• Greater Company Culture- As your employees grow, so does your company. A higher percentage of employee engagement can lead to a better, safer, and more fun working environment. Your employees are willing to learn from you and the business, don't keep them out from essential business decisions and keep them involved and active in company meetings and strategic plan formulations. This will inspire them to work harder and produce more quality output to help the company reach where it wants to be. Brent Gleeson in Forbes recommended four steps to boost employee engagement
  1. Be transparent-  Transparency gives employees a sense of deeper investment. It enables them to be part of something larger than themselves.
  2. Task meaningful work- Doing something that matters and gives one a sense of satisfaction and purpose
  3. Play together- Having fun together breaks the routine and encourages collaboration. Employees spend more time with their work colleagues than they do with their families. Find ways to help them build meaningful relationships with their coworkers.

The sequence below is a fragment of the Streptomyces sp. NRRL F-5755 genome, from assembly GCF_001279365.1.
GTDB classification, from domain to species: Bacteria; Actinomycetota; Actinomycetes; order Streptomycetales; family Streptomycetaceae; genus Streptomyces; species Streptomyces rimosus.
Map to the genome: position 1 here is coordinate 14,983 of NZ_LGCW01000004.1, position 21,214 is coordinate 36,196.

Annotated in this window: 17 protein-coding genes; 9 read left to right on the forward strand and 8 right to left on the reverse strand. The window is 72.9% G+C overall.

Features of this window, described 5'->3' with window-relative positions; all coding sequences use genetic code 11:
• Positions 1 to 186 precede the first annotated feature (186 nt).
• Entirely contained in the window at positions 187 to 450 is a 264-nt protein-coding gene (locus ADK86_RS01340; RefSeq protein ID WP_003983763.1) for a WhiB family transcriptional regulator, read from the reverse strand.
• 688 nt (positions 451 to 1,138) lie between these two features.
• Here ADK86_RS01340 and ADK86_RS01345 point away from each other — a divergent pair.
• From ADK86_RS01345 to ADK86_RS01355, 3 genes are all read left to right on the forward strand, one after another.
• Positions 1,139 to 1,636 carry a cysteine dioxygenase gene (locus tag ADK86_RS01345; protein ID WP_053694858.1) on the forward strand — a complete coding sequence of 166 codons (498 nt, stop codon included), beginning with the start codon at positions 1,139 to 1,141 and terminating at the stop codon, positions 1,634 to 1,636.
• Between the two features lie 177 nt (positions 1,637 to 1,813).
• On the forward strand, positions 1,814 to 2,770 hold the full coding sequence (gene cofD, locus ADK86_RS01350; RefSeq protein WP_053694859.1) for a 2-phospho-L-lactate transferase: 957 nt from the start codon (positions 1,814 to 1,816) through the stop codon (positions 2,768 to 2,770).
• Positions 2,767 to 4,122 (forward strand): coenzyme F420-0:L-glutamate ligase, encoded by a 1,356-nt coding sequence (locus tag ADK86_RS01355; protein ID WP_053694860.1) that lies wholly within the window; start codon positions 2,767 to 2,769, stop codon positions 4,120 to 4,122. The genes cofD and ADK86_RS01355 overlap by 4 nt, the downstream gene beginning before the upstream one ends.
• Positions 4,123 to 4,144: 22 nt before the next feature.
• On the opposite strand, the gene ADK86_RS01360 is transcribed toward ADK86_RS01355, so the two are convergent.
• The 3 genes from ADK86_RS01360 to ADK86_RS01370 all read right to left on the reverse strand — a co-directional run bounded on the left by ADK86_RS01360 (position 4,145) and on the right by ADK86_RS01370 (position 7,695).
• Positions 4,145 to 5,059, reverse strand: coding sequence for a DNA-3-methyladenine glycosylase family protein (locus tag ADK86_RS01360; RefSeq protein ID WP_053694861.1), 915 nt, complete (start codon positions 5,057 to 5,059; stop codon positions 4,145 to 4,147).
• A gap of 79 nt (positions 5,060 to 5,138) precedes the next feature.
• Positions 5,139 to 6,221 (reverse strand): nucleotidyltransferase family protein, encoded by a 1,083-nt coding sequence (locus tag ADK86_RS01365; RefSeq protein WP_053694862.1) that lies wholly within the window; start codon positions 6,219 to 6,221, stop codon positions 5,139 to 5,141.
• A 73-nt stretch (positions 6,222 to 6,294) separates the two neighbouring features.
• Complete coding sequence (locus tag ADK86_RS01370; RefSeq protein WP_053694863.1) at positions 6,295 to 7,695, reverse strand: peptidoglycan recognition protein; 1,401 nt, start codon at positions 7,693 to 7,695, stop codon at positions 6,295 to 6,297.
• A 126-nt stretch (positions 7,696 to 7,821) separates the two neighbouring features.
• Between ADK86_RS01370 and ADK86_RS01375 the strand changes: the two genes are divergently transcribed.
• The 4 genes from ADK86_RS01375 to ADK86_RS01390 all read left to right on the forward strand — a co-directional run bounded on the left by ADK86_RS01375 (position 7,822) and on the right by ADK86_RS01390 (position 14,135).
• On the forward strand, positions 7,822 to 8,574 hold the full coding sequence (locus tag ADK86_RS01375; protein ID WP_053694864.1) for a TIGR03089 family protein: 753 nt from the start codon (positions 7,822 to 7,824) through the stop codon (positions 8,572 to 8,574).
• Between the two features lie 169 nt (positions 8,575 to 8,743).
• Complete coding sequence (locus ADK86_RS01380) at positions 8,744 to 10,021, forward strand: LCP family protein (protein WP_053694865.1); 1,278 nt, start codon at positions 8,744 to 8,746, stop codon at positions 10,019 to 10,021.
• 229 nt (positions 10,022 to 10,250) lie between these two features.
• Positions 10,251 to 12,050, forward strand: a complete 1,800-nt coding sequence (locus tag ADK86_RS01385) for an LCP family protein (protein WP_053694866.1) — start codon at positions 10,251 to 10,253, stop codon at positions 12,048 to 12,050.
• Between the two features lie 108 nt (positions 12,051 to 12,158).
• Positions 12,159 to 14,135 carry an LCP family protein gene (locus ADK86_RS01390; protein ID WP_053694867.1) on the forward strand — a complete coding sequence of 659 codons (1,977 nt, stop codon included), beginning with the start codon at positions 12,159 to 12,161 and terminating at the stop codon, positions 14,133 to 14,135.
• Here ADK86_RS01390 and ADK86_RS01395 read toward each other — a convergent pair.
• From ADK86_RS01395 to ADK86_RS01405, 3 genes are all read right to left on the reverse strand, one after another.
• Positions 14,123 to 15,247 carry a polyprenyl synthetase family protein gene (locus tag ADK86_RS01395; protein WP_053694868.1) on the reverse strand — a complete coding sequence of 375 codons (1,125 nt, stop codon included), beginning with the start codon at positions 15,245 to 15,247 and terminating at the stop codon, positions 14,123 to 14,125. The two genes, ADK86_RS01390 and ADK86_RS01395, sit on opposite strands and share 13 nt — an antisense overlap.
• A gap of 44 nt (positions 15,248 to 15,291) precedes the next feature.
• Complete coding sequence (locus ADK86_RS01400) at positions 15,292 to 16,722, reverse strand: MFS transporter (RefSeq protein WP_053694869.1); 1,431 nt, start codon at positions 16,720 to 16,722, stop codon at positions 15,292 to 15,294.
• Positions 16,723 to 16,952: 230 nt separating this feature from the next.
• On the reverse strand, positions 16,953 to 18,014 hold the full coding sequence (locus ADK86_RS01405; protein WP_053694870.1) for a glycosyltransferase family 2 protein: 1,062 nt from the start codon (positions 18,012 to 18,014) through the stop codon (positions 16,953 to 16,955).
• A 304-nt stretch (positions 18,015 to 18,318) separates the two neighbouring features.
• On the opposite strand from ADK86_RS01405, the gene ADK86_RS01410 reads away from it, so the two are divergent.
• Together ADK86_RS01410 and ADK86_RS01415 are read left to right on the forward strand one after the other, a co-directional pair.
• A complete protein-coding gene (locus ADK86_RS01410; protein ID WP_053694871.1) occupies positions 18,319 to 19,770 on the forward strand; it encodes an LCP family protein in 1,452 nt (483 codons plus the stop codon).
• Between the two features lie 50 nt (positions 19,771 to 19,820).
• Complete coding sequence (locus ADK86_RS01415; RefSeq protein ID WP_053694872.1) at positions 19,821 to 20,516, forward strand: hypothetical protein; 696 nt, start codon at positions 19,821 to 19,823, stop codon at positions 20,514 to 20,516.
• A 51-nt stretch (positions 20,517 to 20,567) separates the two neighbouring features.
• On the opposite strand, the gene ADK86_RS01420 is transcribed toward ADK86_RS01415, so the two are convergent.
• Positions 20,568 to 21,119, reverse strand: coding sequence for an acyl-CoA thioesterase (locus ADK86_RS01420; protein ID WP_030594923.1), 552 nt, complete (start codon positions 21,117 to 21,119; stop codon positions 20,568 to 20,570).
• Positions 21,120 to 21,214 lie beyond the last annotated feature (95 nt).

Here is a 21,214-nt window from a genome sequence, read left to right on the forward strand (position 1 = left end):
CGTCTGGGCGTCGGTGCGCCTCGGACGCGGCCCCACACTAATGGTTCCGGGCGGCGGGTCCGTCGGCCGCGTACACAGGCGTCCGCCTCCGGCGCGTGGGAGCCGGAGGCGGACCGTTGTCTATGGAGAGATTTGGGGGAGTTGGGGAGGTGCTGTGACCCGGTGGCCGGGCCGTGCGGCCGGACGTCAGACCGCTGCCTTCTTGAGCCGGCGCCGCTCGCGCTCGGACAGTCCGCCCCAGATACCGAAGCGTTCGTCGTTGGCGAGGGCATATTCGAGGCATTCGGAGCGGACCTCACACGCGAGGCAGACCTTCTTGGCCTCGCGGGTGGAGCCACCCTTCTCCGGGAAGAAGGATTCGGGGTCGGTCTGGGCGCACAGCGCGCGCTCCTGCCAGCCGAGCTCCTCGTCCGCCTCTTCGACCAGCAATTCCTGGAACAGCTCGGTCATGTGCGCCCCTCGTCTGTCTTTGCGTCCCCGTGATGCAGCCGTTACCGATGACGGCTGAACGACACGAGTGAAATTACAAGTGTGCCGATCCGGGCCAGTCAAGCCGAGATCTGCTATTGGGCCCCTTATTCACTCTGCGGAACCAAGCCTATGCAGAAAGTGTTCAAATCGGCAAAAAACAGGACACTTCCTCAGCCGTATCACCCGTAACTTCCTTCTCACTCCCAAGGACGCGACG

4. Volunteer together- Working together for the good of the world can make a difference. It can also help support the company's overall mission and values.
Creating an Innovation Culture

Sometimes hiring the right people to build a great organizational culture can be confusing and tedious. There will be times that your candidates are excellent on paper and first impression, but later turn out to be unfit for the company position because they have a different objective and standard. Celarity Blog lists the ten tips to take note of when choosing the right job candidate:

  • Read the interviewee's body language
  • Focus on specific accomplishments and experiences
  • Evaluate their work ethic and attitude
  • Find out if they are a life-long learner
  • Get feedback from people who are not in the interview
  • Know what they are passionate about
  • Give them a project or problem to solve or troubleshoot
  • Pay attention to the questions they ask
  • Understand what motivates them to work harder
  • Identify if they are fit for your company's culture


Maintaining a Healthy Business' Environment